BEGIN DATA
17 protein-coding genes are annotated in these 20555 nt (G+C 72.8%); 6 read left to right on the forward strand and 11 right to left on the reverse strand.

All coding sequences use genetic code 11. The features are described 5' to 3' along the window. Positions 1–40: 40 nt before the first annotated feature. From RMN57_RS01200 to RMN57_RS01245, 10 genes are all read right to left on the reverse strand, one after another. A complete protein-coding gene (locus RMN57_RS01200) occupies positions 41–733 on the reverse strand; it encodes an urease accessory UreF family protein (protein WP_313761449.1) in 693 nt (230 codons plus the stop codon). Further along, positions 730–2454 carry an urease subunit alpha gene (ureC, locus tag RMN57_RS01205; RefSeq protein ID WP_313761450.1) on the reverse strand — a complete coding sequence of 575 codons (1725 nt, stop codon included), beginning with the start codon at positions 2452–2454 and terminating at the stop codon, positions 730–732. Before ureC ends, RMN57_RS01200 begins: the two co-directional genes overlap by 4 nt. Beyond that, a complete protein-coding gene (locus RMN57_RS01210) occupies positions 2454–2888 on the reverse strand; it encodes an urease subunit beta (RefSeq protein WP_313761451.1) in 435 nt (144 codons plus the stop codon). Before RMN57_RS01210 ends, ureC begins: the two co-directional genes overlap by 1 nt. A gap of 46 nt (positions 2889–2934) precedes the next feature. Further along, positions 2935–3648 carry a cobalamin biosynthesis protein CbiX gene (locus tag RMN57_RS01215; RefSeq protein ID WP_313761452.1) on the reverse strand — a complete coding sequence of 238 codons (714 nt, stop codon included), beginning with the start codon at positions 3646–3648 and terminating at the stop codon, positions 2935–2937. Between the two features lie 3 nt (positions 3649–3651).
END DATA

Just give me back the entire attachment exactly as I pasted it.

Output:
17 protein-coding genes are annotated in these 20555 nt (G+C 72.8%); 6 read left to right on the forward strand and 11 right to left on the reverse strand.

All coding sequences use genetic code 11. The features are described 5' to 3' along the window. Positions 1–40: 40 nt before the first annotated feature. From RMN57_RS01200 to RMN57_RS01245, 10 genes are all read right to left on the reverse strand, one after another. A complete protein-coding gene (locus RMN57_RS01200) occupies positions 41–733 on the reverse strand; it encodes an urease accessory UreF family protein (protein WP_313761449.1) in 693 nt (230 codons plus the stop codon). Further along, positions 730–2454 carry an urease subunit alpha gene (ureC, locus tag RMN57_RS01205; RefSeq protein ID WP_313761450.1) on the reverse strand — a complete coding sequence of 575 codons (1725 nt, stop codon included), beginning with the start codon at positions 2452–2454 and terminating at the stop codon, positions 730–732. Before ureC ends, RMN57_RS01200 begins: the two co-directional genes overlap by 4 nt. Beyond that, a complete protein-coding gene (locus RMN57_RS01210) occupies positions 2454–2888 on the reverse strand; it encodes an urease subunit beta (RefSeq protein WP_313761451.1) in 435 nt (144 codons plus the stop codon). Before RMN57_RS01210 ends, ureC begins: the two co-directional genes overlap by 1 nt. A gap of 46 nt (positions 2889–2934) precedes the next feature. Further along, positions 2935–3648 carry a cobalamin biosynthesis protein CbiX gene (locus tag RMN57_RS01215; RefSeq protein ID WP_313761452.1) on the reverse strand — a complete coding sequence of 238 codons (714 nt, stop codon included), beginning with the start codon at positions 3646–3648 and terminating at the stop codon, positions 2935–2937. Between the two features lie 3 nt (positions 3649–3651).